first_imgNews More and more Iranian prisoners, including journalists, are risking their lives by going on hunger strike in protest against prison conditions or mistreatment, or simply to demand proper medical care.Soheil Arabi, a citizen-journalist held since December 2013, has been on hunger strike for the past 25 days in protest against the way the Revolutionary Guard intelligence services have been harassing and threatening his wife, Nastaran Naimi.Naimi was arrested at her home by plainclothes intelligence officers in July and was held for eight days. Since then, she has been constantly harassed and threatened, and was fired from her job at their request.Arabi’s family say Arabi is now in a critical condition because he has not eaten anything at all since 23 September.Mehdi Khazali, the outspoken editor of the Baran blog, was arrested on a Tehran street by men in civilian dress on 12 August and, according to his family, has been on hunger strike ever since the day of his arrest.This was disputed by the Tehran prosecutor a month after his arrest. “He is not on hunger strike, despite what is claimed by the enemy media abroad,” the prosecutor insisted. “He is well and his family saw him last week.” This has not been confirmed by his family.Khazali had been openly critical of the head of the judicial authority in the months prior to his arrest. He was sentenced to 14 years in prison in 2011.Ehssan Mazndarani, a journalist with the daily Farhikhteghan arrested in November 2015, is in very poor health but is still being held despite a regulation requiring the prison authorities to provide ailing detainees with the medical care they need.His relatives say they are extremely worried about him because he can no longer even swallow water and the prison authorities are refusing to authorize a transfer so that forensic doctors can examine him.RSF points out to the Iranian authorities that they are required to respect both Iran’s own laws and regulations* and the international standards** established in the Universal Declaration of Human Rights and the International Covenant on Civil and Political Rights, which Iran has signed.Iran is ranked 165th out of 180 countries in RSF’s 2017 World Press Freedom Index.*According to Iran’s prison regulations, adopted by the judicial body that oversees the prison system, prison officials are supposed to provide detainees with any medical care they need. Articles 102 and 103 of the regulations say that “monthly medical checks are obligatory in the prison clinic” and that “if necessary, the detainee must be transferred urgently from the prison to the hospital.”These regulations also say that the judge in charge of the case is responsible for the health and safety of any prisoner with a serious and incurable illness.**According the International Covenant on Civil and Political Rights, to whichIran is party, depriving detainees of medical care constitutes a violation of the ban on torture and other cruel, inhuman or degrading treatment. Reporters Without Borders (RSF) is extremely concerned about the prison conditions of detained journalists and citizen-journalists in Iran, especially those who are ill or on hunger strike. The plight of Soheil Arabi, Mehdi Khazali and Ehssan Mazndarani is particularly alarming. March 18, 2021 Find out more IranMiddle East – North Africa Judicial harassmentViolenceImprisonedInternet Organisation After Hengameh Shahidi’s pardon, RSF asks Supreme Leader to free all imprisoned journalists Receive email alerts IranMiddle East – North Africa Judicial harassmentViolenceImprisonedInternet June 9, 2021 Find out more September 27, 2017 Iranian authorities neglect health of imprisoned journalists Follow the news on Iran News Help by sharing this information Iran: Press freedom violations recounted in real time January 2020 News Call for Iranian New Year pardons for Iran’s 21 imprisoned journalists to go further News RSF_en February 25, 2021 Find out morelast_img read more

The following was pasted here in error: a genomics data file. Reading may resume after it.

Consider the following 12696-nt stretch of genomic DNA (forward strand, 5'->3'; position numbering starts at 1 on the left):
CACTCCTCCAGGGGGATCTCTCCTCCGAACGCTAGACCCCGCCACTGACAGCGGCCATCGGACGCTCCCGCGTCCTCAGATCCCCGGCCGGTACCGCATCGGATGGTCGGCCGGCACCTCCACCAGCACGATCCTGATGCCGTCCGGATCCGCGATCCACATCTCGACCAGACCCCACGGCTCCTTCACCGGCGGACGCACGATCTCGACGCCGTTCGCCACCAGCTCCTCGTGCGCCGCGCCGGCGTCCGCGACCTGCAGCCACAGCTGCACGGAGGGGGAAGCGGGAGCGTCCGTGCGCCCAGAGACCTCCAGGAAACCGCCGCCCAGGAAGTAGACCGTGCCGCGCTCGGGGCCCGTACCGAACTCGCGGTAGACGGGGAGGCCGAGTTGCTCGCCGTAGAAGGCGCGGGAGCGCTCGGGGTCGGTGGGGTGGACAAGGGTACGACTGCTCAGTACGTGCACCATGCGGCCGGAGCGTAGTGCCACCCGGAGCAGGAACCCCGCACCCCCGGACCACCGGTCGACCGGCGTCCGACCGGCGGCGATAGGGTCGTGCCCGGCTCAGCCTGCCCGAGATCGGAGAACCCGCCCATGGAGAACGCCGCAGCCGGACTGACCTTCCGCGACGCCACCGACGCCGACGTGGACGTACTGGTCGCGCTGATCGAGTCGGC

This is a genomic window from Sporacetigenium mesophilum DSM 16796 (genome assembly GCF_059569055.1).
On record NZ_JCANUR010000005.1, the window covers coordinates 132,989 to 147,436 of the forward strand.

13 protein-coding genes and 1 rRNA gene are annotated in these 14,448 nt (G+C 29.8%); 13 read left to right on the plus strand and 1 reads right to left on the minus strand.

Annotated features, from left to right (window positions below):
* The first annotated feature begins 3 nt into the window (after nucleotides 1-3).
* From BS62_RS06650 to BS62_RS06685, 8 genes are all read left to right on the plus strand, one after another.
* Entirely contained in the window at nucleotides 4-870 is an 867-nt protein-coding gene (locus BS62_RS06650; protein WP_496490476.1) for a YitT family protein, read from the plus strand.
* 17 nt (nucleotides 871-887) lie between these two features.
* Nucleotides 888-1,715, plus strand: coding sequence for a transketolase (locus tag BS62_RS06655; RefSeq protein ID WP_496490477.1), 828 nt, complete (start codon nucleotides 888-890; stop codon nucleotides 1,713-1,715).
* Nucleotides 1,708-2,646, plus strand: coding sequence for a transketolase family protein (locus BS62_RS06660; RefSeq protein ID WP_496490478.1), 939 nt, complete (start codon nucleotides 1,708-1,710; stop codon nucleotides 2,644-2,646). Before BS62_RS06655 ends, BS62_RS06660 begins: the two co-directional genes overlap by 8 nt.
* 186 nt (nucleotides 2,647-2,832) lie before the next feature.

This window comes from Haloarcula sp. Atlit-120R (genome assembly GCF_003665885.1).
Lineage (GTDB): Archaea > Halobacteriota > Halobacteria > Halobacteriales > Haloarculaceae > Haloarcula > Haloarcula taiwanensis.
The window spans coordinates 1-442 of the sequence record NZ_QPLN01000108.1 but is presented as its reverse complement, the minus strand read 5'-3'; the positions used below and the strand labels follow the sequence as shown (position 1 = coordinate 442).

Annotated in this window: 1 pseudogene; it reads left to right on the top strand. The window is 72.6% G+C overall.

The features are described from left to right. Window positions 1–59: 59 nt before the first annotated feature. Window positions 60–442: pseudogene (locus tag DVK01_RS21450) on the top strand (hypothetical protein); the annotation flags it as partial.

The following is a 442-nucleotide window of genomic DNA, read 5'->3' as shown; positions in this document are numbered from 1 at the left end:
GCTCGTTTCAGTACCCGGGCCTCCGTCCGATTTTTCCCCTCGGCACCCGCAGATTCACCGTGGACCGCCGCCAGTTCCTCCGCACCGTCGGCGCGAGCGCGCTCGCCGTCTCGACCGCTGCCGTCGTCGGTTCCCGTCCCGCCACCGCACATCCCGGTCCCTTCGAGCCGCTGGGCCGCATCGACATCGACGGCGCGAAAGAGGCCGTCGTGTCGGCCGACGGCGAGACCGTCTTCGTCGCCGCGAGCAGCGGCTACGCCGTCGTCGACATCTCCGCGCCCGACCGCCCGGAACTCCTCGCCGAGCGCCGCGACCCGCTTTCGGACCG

first_img“We need to put many of the crimes back on the books,” Akshar said. “That would allow judges to set bail like criminally negligent homicide [and] vehicular assault,” he said. Akshar also says he will be proposing legislation that would tighten the screws on repeat offenders. “The whole point of bail reform is to make the system more equitable but clearly people have expressed some concerns about unintended consequences,” Lupardo said. “If you’ve been convicted of a felony in the preceding ten years you would not be subject to this reform,” said Akshar. “Clearly you have posed a threat to public safety, you’ve posed a threat to the community in which you live,” Akshar said. Lupardo says while she hears those concerns, Judges do have options if they feel an accused individual does not belong back on the streets. She says that judges have the ability to send individuals to jail if they violate an order of protection or are alleged to have intimidated a victim or witness. “There is a feeling that we need to revisit the types of crimes that are eligible for bail in the first place and for judges to be able to assess flight risk,” Lupardo said. BINGHAMTON (WBNG) — As lawmakers return to Albany on Wednesday, the issue of bail reform is still a major topic of conversation. The Bail Reform Law went into effect on Jan. 1. “They do have lots of options including keeping people in jail in lieu of bail and also the ability to put people on house arrest,” Lupardo said. State Senator Akshar says that many of the crimes covered by the bill need to be knocked off the list. “I take some satisfaction in knowing that the Democrats are now feeling the pressure from people across the state,” said State Senator Fred Akshar. “Whether they’re in Brooklyn, Buffalo or anywhere in between they know they need to make changes,” Akshar said. Assemblywoman Lupardo told 12 News that this is something that lawmakers will be looking into. “Those are some of the things we’re going to be talking about when we get back to Albany tomorrow,” she said. Something that Democratic Assemblywoman Donna Lupardo says she hears loud and clear. last_img read more

first_imgBy Jerry Mackey Kaden Reynolds has been a terror early in the 2020 season and Saturday night he advanced from the 11th starting position start to score the IMCA Sunoco Hobby Stock main event win.   Cole Mather took advantage of a front row start in the IMCA Sunoco Stock Car feature and went on to record the win on his birthday. Mather took the win ahead of Damon Murty. The IMCA Sunoco Late Model feature saw veterans Curt Martin and Jeff Aikey occupy the front row and battle early before Aikey was able to move out to the race lead. A caution with 10 laps to go brought Martin back to Aikey’s rear bumper, setting up another battle. INDEPENDENCE, Iowa (June 6) – The Independence Motor Speedway held racing action on Saturday with fans in the stands for the first time in 2020. With the Governor of Iowa easing the Covid-19 restrictions, a great crowd turned out to see 130 race car drivers put on an excellent show on a beautiful night for racing.  center_img The Karl Kustoms Northern SportMod main event saw past national champion Tony Olson come from the fifth row to take the checkers ahead of a strong running Kyle Bentley. The IMCA Modifieds saw several drivers take their turns at holding the lead. Early it was Chris Snyder before Josh Foster took over the point, meanwhile Aikey was steadily marching forward from a fifth row start. Aikey took the lead before half of the laps were complete and went on to record the win ahead of a hard-charging Troy Cordes.   Aikey was again able to hold back Martin on the restart as Darren Ackerman was able to hold the bottom line and race under Martin into second. At the checkers it was Aikey, Ackerman and the youngster Logan Duffy. last_img read more